El-Messidi declared that the extra money would be used for similar causes, in the event of future vandalism. Of course, it was disheartening that the funds would be needed just days later to help another Jewish community. Indeed, any illusions of the vandalism in St. Louis being an isolated incident were shattered when the Philadelphia cemetery was defaced within the same week.

However, local faith groups refused to back down. They quickly sprang to action and worked together to clean up the damage. A diverse group that included Christians, Muslims, and Jews travelled to the Philadelphia cemetery to help with repairs and stand in solidarity against religious intolerance. El-Messidi explained the significance of this cooperation:

“It took a tragedy like this to bring mosques and synagogues together to have dialogues. These two communities that do have so much in common can get to know one another more and collaborate more against this kind of bigotry.”

Hate Crimes

In the tense political climate of today, hate crimes against religious groups frequently make headlines. If the headlines were all you read, though, one might guess that Muslims are the most targeted religious group in the U.S. Many people are surprised to learn that in reality, Jews are the victims of the majority of all religiously-motivated hate crimes in America. FBI statistics show that year after year Jews are targeted with far higher frequency than other faith groups.

A graph of religious hate crimes in 2015

What’s Next?

Unfortunately, bigotry and prejudice continue to steer misguided individuals to commit hateful acts. We can only hope that the perpetrators of these recent crimes will be swiftly apprehended. Moving forward, we must be unwavering in our support of all religious groups – particularly those who are most vulnerable. Nobody should be persecuted for following their faith.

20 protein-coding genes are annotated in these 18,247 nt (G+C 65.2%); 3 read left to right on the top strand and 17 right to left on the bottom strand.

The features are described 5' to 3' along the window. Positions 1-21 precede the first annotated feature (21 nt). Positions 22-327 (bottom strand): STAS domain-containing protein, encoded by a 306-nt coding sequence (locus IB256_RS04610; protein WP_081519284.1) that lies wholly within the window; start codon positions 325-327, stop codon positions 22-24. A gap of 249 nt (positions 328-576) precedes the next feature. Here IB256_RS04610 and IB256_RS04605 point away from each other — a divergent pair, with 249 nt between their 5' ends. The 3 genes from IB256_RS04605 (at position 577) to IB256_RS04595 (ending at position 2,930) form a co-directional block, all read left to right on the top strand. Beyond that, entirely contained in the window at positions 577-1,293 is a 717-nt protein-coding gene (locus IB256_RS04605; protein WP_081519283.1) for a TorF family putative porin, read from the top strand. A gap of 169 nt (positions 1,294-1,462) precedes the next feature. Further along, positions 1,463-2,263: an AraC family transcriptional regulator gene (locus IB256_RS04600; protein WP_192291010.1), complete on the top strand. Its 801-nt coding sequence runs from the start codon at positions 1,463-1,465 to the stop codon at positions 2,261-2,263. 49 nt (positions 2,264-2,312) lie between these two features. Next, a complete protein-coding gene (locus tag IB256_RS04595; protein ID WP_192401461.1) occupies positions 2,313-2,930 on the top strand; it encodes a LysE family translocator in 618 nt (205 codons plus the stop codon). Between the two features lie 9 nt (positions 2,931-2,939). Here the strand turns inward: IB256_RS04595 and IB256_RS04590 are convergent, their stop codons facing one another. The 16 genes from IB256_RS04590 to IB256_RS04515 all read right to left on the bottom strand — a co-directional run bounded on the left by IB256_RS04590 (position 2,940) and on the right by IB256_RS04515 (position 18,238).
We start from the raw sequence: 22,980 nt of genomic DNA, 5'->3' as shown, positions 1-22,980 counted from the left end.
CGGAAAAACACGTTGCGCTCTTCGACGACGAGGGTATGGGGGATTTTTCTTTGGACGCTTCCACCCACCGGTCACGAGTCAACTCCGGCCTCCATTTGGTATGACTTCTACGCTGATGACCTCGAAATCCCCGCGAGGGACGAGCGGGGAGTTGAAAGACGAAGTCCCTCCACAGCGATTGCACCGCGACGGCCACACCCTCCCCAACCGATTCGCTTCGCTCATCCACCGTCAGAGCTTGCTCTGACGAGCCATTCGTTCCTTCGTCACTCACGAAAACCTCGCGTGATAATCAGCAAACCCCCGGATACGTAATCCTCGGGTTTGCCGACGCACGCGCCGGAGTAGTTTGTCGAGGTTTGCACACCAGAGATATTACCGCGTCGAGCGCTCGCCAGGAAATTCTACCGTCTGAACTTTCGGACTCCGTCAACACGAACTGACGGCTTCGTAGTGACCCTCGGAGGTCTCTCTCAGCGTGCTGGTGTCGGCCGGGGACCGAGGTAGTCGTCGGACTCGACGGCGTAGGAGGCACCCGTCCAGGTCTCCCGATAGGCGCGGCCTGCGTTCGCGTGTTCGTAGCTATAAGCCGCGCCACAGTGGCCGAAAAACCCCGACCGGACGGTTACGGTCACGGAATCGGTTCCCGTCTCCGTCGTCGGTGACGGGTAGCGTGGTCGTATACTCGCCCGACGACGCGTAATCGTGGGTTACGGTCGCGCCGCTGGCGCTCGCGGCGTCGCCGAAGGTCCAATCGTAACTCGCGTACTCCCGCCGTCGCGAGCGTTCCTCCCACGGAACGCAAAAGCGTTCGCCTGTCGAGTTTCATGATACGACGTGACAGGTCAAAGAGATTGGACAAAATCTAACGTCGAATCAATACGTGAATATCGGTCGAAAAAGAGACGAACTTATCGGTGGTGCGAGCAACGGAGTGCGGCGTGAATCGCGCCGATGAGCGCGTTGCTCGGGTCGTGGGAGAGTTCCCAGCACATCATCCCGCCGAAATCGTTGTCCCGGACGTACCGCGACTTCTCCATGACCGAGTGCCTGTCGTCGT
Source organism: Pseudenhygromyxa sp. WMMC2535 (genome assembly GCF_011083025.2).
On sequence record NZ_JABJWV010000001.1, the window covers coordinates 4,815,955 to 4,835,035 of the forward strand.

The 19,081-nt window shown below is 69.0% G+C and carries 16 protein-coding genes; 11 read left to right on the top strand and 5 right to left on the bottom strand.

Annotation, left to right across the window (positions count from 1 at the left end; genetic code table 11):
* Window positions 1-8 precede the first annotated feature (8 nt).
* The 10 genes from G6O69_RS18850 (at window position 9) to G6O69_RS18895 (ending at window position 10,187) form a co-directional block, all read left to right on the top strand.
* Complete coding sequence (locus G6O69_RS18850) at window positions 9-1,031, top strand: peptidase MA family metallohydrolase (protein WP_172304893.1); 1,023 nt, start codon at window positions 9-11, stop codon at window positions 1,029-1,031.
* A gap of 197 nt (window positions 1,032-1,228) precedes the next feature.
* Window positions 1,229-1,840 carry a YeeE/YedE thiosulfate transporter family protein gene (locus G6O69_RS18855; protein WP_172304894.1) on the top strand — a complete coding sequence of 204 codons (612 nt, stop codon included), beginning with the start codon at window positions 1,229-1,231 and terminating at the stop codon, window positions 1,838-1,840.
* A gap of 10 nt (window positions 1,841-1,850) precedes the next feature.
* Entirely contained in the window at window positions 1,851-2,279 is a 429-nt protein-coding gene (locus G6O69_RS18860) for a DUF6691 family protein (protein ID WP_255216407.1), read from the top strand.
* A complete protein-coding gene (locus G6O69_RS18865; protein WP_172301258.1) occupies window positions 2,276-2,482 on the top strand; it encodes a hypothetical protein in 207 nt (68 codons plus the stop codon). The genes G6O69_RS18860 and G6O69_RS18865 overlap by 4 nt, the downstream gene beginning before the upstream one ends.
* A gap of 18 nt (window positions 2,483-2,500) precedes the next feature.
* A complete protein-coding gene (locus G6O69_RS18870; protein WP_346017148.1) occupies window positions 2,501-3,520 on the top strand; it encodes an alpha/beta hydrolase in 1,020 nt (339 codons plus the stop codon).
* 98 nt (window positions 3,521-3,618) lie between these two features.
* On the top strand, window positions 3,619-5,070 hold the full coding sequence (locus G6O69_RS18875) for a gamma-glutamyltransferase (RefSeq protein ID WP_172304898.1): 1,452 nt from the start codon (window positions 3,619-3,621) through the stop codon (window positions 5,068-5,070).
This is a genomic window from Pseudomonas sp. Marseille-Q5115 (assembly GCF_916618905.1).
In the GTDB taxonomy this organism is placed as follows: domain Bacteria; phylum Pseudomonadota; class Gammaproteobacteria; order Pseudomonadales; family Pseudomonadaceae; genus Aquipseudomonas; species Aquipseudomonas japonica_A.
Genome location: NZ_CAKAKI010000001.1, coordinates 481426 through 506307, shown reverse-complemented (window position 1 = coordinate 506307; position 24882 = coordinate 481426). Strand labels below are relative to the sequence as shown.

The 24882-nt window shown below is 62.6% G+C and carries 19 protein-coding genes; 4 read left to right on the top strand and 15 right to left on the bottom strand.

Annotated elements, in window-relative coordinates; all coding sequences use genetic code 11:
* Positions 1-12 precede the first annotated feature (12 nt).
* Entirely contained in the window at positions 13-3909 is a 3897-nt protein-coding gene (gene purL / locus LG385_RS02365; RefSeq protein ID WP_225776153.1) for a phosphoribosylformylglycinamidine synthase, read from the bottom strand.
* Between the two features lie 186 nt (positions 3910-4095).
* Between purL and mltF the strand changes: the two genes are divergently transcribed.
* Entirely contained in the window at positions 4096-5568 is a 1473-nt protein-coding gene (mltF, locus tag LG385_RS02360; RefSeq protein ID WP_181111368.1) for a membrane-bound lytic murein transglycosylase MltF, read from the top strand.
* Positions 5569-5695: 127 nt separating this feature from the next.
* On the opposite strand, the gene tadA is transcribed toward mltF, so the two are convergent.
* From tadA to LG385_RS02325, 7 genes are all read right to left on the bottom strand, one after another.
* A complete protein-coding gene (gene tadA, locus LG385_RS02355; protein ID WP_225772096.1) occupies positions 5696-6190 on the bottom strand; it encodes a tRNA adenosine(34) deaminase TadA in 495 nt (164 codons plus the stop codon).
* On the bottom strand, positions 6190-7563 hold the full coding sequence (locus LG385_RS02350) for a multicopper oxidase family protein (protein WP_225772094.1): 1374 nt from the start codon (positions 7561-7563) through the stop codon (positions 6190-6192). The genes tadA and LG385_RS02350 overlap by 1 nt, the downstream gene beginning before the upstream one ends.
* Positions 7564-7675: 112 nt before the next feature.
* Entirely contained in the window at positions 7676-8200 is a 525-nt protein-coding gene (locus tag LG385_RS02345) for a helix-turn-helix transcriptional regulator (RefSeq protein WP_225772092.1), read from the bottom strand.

7 comments

  1. Sam says:

    We need all marginalized groups and religions to come together and condem hate. Further more the increase in hate crimes including anti semitism, anti Muslims , homophobia , transphobia , racism , women .
    has increased with Trump and the rise of white superpremcy headed by Bannon. Love Trumps Hate . You can’t have hate in your heart for others and then say your a victim. Love more and condem all hate. All people are equal. Get on board the love train. Hate crimes that hit one group hits all of us. The Muslim Trump ban is an example of hate. All religions need to condem this kind of prosecution . Anti semitism and anti Muslim are one in the same. Let’s love each other and stop the hate and the violence. Look for similarities and not differences, because we have more similarities then differences. Love only sees equality. There is only one universal God who loves all of us.